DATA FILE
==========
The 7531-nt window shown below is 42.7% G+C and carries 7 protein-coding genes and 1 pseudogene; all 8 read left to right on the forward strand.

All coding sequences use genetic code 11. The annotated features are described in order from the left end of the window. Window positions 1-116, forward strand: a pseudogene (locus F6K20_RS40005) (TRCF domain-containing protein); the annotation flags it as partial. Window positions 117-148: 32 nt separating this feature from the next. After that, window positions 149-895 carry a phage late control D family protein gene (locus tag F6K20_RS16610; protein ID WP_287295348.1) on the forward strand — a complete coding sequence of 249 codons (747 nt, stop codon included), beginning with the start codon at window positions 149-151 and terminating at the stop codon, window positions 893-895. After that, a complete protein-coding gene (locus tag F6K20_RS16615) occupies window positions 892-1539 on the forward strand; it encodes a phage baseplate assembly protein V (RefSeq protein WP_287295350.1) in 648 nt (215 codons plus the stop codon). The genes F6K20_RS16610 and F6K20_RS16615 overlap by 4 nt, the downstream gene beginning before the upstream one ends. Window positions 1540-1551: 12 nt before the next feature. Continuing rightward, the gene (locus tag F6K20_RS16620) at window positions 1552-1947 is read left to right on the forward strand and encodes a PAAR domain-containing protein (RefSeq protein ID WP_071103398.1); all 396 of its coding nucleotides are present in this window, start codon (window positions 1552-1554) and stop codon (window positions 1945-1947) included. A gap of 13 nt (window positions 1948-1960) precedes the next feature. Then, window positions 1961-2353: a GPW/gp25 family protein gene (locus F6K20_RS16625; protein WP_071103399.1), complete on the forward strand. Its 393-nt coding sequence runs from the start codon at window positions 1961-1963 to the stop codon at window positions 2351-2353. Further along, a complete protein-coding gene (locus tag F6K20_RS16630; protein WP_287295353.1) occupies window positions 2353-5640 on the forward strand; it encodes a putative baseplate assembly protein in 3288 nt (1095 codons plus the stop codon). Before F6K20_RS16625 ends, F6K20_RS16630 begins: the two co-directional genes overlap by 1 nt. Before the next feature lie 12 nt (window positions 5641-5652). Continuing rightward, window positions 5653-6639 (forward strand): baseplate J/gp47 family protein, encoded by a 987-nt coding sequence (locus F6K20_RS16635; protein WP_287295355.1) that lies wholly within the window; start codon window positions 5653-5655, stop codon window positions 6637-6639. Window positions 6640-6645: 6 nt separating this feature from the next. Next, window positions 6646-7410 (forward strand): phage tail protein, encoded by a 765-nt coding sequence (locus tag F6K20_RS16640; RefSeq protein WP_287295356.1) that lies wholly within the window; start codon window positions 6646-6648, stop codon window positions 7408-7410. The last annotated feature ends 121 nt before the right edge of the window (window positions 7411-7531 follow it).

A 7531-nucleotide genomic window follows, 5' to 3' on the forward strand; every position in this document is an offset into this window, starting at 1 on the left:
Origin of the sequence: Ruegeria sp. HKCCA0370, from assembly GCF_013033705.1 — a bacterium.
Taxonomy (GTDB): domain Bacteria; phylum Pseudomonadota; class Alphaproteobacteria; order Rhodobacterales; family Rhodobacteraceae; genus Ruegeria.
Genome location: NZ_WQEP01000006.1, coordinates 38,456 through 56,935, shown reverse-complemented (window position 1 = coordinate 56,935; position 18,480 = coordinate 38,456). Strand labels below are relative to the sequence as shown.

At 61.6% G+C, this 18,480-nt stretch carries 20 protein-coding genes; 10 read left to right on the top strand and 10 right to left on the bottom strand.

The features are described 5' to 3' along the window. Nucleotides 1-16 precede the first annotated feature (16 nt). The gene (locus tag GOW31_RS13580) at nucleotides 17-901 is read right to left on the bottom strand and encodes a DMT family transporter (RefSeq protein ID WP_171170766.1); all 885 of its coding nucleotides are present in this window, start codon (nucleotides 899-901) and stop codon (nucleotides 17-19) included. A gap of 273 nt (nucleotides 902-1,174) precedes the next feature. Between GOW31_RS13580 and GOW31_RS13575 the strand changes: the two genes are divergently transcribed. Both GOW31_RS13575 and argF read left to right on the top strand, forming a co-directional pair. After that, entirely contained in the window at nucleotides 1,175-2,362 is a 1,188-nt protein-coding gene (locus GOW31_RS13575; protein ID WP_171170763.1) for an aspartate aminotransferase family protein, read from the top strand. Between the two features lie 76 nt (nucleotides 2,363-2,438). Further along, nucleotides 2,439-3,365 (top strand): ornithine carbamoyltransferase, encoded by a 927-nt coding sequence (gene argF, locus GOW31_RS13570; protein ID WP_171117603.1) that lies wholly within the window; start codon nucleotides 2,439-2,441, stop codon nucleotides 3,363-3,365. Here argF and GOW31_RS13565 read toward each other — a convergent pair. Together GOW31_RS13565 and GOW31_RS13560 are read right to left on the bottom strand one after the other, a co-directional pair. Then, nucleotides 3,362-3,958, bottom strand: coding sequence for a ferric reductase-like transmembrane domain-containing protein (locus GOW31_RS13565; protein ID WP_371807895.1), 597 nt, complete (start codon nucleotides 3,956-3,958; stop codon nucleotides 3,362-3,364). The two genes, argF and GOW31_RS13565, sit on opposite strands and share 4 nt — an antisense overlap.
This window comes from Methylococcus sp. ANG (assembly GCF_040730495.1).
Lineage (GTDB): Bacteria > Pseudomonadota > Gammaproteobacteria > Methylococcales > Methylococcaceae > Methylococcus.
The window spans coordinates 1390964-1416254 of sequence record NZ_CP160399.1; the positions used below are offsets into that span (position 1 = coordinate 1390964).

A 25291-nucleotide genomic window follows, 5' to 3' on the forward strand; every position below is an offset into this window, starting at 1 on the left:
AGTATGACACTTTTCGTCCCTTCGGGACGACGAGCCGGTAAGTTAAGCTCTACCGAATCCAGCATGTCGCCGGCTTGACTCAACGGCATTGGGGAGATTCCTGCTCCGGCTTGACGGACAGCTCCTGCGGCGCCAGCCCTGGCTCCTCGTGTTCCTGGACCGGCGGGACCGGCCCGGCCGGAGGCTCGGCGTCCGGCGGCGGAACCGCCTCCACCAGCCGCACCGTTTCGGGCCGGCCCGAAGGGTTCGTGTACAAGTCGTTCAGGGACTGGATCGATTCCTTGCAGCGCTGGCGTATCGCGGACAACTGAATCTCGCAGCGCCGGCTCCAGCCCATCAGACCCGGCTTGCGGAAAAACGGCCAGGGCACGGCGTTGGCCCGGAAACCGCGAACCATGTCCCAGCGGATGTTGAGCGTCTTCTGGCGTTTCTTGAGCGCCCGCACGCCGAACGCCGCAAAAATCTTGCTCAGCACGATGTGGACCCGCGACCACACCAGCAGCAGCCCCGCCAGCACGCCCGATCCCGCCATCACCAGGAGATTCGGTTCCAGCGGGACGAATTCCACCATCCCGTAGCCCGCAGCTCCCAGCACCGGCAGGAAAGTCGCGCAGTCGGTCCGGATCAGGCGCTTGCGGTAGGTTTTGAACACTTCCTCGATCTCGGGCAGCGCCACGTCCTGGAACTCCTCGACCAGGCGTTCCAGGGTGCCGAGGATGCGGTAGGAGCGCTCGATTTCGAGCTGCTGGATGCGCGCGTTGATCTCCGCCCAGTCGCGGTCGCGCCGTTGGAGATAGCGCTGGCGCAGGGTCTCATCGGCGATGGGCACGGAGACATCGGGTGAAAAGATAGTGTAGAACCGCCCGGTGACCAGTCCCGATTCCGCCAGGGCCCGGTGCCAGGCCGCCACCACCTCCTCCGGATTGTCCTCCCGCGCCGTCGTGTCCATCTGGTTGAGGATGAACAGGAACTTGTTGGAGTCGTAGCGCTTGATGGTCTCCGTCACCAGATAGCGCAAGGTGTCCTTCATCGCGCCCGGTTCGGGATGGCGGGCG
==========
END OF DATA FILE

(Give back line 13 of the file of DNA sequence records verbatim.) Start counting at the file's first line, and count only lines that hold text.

AGTATGACACTTTTCGTCCCTTCGGGACGACGAGCCGGTAAGTTAAGCTCTACCGAATCCAGCATGTCGCCGGCTTGACTCAACGGCATTGGGGAGATTCCTGCTCCGGCTTGACGGACAGCTCCTGCGGCGCCAGCCCTGGCTCCTCGTGTTCCTGGACCGGCGGGACCGGCCCGGCCGGAGGCTCGGCGTCCGGCGGCGGAACCGCCTCCACCAGCCGCACCGTTTCGGGCCGGCCCGAAGGGTTCGTGTACAAGTCGTTCAGGGACTGGATCGATTCCTTGCAGCGCTGGCGTATCGCGGACAACTGAATCTCGCAGCGCCGGCTCCAGCCCATCAGACCCGGCTTGCGGAAAAACGGCCAGGGCACGGCGTTGGCCCGGAAACCGCGAACCATGTCCCAGCGGATGTTGAGCGTCTTCTGGCGTTTCTTGAGCGCCCGCACGCCGAACGCCGCAAAAATCTTGCTCAGCACGATGTGGACCCGCGACCACACCAGCAGCAGCCCCGCCAGCACGCCCGATCCCGCCATCACCAGGAGATTCGGTTCCAGCGGGACGAATTCCACCATCCCGTAGCCCGCAGCTCCCAGCACCGGCAGGAAAGTCGCGCAGTCGGTCCGGATCAGGCGCTTGCGGTAGGTTTTGAACACTTCCTCGATCTCGGGCAGCGCCACGTCCTGGAACTCCTCGACCAGGCGTTCCAGGGTGCCGAGGATGCGGTAGGAGCGCTCGATTTCGAGCTGCTGGATGCGCGCGTTGATCTCCGCCCAGTCGCGGTCGCGCCGTTGGAGATAGCGCTGGCGCAGGGTCTCATCGGCGATGGGCACGGAGACATCGGGTGAAAAGATAGTGTAGAACCGCCCGGTGACCAGTCCCGATTCCGCCAGGGCCCGGTGCCAGGCCGCCACCACCTCCTCCGGATTGTCCTCCCGCGCCGTCGTGTCCATCTGGTTGAGGATGAACAGGAACTTGTTGGAGTCGTAGCGCTTGATGGTCTCCGTCACCAGATAGCGCAAGGTGTCCTTCATCGCGCCCGGTTCGGGATGGCGGGCG